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Volume 6 No. 194

International Football

Barcelona VP Javier Faus "has called for the expansion of the Champions League as well as the reduction of national top flights by up to four clubs," according to Tim Hanlon of REUTERS. UEFA has considered increasing the size of the Champions League proper to 64 clubs from 32 clubs following demands from Europe's top sides, "who see clear financial rewards of facing each other on a more regular basis." While Atletico Madrid is "bucking the trend" as it leads La Liga, the growing distance between the rich and the poor in football has "been particularly stark in Spain and there has been a lack of competition for Barca and Real Madrid." Faus: "We want to see the Champions League expanded and at the same time national leagues should be reduced from 20 clubs. We are not in favour of national leagues being eliminated as they are at the center of fans' hearts and I can't imagine that ever happening" (REUTERS, 2/3).

British pubs "will be able to stay open to screen England World Cup matches without seeking a special licence" following an intervention by PM David Cameron, according to Patrick Wintour of the London GUARDIAN. Cameron intervened after the Liberal Democrat Minister Norman Baker revealed over the weekend that "he had refused brewers' requests for later licences." Cameron "has now ordered Baker to hold a nationwide consultation on the issue." One of the England matches -- there may only be three -- "will be screened very late at night due to the time differences with Brazil." Under the proposal, pubs nationwide "would be able to stay open until 1am without needing to apply for a special licence from their local council" (GUARDIAN, 2/3). The BBC reported the pub industry "had put in an application on behalf of all pubs to allow them to stay open" from 11pm to 1am on the opening weekend of the event. It also "asked for an extra two hours on the closing weekend," July 11-12, when the final will be played, saying that the move "could benefit the economy" by up to £20M ($33M) (BBC, 2/3).

Corinthians President Mario Gobbi said that "fans attacked Peruvian striker Paolo Guerrero after invading the team's training centre in Sao Paulo in protest at the Brazilian team's recent struggles," according to the AP. Gobbi said that "the protest turned violent and fans grabbed the striker by the neck." He said that "other club employees were also attacked during Saturday's confrontation after about 100 fans broke in." Nobody "was seriously injured" (AP, 2/2).

Bayern Munich "calls on the German Football League (DFL) to rethink its marketing of int’l TV rights," according to the SID. Bayern Munich Exec Board member Jörg Wacker said, "The Bundesliga has a problem with broadcast range in several important international markets. The range needs to be improved. There are many people who want to see us but cannot. That has to change." The DFL "should focus less on revenue when it agrees to deals with int'l TV stations and more on the technical range of the stations." Wacker also announced that Bayern "will, in addition to N.Y., open a second int'l office in China's Guangdong province" (SID, 2/2).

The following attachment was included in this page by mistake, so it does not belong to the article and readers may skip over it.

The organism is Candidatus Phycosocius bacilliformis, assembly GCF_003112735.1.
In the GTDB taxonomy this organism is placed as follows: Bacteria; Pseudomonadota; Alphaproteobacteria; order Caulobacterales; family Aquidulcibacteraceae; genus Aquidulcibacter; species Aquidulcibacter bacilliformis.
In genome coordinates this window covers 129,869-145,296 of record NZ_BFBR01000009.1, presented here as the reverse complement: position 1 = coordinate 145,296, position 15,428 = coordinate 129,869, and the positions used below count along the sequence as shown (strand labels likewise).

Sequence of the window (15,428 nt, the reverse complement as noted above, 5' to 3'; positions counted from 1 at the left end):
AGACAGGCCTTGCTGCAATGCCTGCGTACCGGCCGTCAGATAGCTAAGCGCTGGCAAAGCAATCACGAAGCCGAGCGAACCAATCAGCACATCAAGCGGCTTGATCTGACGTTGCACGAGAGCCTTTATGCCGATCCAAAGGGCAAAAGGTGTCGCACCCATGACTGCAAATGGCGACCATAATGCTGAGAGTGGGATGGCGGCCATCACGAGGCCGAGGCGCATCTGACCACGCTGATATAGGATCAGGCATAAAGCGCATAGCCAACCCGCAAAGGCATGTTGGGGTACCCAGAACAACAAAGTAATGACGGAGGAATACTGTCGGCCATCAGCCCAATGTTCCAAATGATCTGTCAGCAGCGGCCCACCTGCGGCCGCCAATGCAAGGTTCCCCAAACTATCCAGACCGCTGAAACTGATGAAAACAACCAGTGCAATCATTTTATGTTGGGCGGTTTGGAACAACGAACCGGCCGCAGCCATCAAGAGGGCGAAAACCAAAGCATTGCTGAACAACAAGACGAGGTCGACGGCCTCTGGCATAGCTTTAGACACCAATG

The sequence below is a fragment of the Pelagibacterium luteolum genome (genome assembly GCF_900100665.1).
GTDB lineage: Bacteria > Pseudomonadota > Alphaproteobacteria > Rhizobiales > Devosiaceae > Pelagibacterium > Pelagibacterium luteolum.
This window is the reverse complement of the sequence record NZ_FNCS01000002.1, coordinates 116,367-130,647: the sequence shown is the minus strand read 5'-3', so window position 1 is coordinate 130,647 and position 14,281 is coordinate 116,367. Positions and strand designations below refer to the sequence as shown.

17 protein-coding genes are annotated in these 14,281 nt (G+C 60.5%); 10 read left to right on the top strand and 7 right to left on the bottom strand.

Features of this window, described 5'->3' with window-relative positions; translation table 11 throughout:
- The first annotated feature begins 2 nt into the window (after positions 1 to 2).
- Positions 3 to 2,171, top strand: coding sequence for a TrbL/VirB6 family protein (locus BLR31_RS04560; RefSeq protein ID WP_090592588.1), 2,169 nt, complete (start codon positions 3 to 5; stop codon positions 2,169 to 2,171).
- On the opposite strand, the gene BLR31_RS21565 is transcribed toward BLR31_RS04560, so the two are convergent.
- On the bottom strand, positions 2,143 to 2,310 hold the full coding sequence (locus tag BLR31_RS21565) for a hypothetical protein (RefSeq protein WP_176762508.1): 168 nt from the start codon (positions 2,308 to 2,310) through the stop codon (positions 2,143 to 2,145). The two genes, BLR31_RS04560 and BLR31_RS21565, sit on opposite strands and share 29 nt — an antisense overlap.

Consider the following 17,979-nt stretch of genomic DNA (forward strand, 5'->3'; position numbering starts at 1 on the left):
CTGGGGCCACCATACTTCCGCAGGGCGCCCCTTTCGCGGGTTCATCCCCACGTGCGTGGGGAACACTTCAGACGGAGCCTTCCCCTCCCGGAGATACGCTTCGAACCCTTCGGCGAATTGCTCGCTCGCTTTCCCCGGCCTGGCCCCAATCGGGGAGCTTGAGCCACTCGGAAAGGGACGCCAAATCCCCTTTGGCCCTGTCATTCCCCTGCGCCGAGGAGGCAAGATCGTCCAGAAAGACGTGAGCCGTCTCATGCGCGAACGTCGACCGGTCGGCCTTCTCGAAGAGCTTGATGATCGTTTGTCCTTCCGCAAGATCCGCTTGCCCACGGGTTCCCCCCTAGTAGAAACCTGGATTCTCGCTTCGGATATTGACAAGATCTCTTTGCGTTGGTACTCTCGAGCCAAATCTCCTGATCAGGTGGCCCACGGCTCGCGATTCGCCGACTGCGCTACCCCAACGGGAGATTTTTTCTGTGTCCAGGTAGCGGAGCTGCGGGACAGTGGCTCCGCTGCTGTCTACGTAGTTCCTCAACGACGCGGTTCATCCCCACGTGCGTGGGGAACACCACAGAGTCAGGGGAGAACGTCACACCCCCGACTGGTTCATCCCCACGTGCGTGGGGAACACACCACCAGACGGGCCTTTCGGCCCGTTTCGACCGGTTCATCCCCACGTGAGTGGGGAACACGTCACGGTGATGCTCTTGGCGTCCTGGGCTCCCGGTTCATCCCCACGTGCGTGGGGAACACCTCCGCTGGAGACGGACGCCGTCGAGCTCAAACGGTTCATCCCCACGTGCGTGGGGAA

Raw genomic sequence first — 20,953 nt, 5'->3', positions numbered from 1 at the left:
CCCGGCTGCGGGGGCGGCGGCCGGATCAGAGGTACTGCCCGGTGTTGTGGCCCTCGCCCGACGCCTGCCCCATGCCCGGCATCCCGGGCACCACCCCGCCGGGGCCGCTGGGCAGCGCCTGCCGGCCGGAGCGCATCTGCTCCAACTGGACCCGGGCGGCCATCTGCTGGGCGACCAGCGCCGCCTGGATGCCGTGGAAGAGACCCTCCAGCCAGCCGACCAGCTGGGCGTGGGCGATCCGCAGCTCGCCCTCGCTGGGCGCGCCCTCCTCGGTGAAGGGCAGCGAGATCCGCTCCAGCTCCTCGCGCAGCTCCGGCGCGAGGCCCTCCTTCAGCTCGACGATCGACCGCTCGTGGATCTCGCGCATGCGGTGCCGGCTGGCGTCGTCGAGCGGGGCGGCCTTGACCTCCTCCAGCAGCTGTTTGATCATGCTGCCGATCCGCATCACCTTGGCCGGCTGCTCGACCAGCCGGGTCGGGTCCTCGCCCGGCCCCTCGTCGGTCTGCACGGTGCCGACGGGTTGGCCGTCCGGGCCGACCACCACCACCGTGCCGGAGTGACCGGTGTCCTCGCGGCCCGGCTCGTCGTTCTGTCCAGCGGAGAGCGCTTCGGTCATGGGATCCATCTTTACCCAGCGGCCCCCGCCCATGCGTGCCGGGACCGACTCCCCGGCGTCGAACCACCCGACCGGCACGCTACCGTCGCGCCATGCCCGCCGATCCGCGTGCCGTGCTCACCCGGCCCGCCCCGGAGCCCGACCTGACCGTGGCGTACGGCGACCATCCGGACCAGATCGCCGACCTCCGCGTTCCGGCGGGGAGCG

A leading lawmaker in Russia "has called on the ban on selling beer at sporting events to be lifted ahead of the country hosting the football World Cup in 2018, echoing a similar earlier appeal by President Vladimir Putin," according to RIA NOVOSTI. Igor Rudensky, who heads the Committee on Economic Policy, Innovation & Entrepreneurship in the State Duma, said that "allowing the sale of beer in stadiums would be in tune with widely accepted international practice." The ban "could potentially be lifted as early as this year." Rudensky said that "while the prohibition of beer could be reconsidered, spirits should remain banned and that fans needed to develop a more responsible drinking culture." Under the proposal made by Rudensky, "the sale of beer would be restricted to stadium eateries" (RIA NOVOSTI, 1/31).

A Belgian trial "implicating players and coaches and a Chinese betting syndicate in a huge match-fixing scandal opened in Brussels on Monday in the absence of the alleged ringleader." China's Zheyun Ye, who stands accused by Belgian prosecutors of "buying several matches in the Belgian championship" between '04-06, was absent having evaded arrest for several years (AFP, 2/3). ... Romanian side CFR Cluj Owner Arpad Paszkany "has confirmed plans to find a new investor for the Romanian club which currently plays in Liga 1, the top tier of the country's professional football league." Paszkany "has invested heavily into the club over the past 13 years." He "is now looking for new investment" (INSIDE WORLD FOOTBALL, 2/3).